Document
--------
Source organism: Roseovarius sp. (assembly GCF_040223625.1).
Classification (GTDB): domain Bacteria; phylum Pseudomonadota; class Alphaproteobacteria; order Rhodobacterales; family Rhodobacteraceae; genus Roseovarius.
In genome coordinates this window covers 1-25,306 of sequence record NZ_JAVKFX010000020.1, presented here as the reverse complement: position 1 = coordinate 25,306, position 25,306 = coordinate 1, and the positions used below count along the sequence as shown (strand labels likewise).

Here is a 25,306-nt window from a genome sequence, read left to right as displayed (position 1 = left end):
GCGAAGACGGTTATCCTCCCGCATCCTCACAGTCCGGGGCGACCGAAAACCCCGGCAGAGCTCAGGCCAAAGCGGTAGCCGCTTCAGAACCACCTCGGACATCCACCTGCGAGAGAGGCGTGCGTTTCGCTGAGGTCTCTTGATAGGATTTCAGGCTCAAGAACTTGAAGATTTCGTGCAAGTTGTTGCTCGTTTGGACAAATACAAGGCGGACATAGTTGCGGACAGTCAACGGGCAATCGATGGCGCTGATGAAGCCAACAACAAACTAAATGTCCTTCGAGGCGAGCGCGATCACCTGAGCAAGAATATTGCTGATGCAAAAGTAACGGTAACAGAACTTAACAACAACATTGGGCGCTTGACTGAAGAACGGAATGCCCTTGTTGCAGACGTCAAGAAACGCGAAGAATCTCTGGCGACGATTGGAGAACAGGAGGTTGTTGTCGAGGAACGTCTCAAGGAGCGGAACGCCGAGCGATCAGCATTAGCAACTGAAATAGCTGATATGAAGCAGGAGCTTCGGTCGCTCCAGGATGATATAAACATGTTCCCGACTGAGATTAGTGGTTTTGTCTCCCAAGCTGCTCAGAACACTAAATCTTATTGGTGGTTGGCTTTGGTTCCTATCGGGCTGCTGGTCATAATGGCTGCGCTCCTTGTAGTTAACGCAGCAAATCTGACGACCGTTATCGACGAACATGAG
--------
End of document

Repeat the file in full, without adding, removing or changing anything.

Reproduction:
Source organism: Roseovarius sp. (assembly GCF_040223625.1).
Classification (GTDB): domain Bacteria; phylum Pseudomonadota; class Alphaproteobacteria; order Rhodobacterales; family Rhodobacteraceae; genus Roseovarius.
In genome coordinates this window covers 1-25,306 of sequence record NZ_JAVKFX010000020.1, presented here as the reverse complement: position 1 = coordinate 25,306, position 25,306 = coordinate 1, and the positions used below count along the sequence as shown (strand labels likewise).

Here is a 25,306-nt window from a genome sequence, read left to right as displayed (position 1 = left end):
GCGAAGACGGTTATCCTCCCGCATCCTCACAGTCCGGGGCGACCGAAAACCCCGGCAGAGCTCAGGCCAAAGCGGTAGCCGCTTCAGAACCACCTCGGACATCCACCTGCGAGAGAGGCGTGCGTTTCGCTGAGGTCTCTTGATAGGATTTCAGGCTCAAGAACTTGAAGATTTCGTGCAAGTTGTTGCTCGTTTGGACAAATACAAGGCGGACATAGTTGCGGACAGTCAACGGGCAATCGATGGCGCTGATGAAGCCAACAACAAACTAAATGTCCTTCGAGGCGAGCGCGATCACCTGAGCAAGAATATTGCTGATGCAAAAGTAACGGTAACAGAACTTAACAACAACATTGGGCGCTTGACTGAAGAACGGAATGCCCTTGTTGCAGACGTCAAGAAACGCGAAGAATCTCTGGCGACGATTGGAGAACAGGAGGTTGTTGTCGAGGAACGTCTCAAGGAGCGGAACGCCGAGCGATCAGCATTAGCAACTGAAATAGCTGATATGAAGCAGGAGCTTCGGTCGCTCCAGGATGATATAAACATGTTCCCGACTGAGATTAGTGGTTTTGTCTCCCAAGCTGCTCAGAACACTAAATCTTATTGGTGGTTGGCTTTGGTTCCTATCGGGCTGCTGGTCATAATGGCTGCGCTCCTTGTAGTTAACGCAGCAAATCTGACGACCGTTATCGACGAACATGAG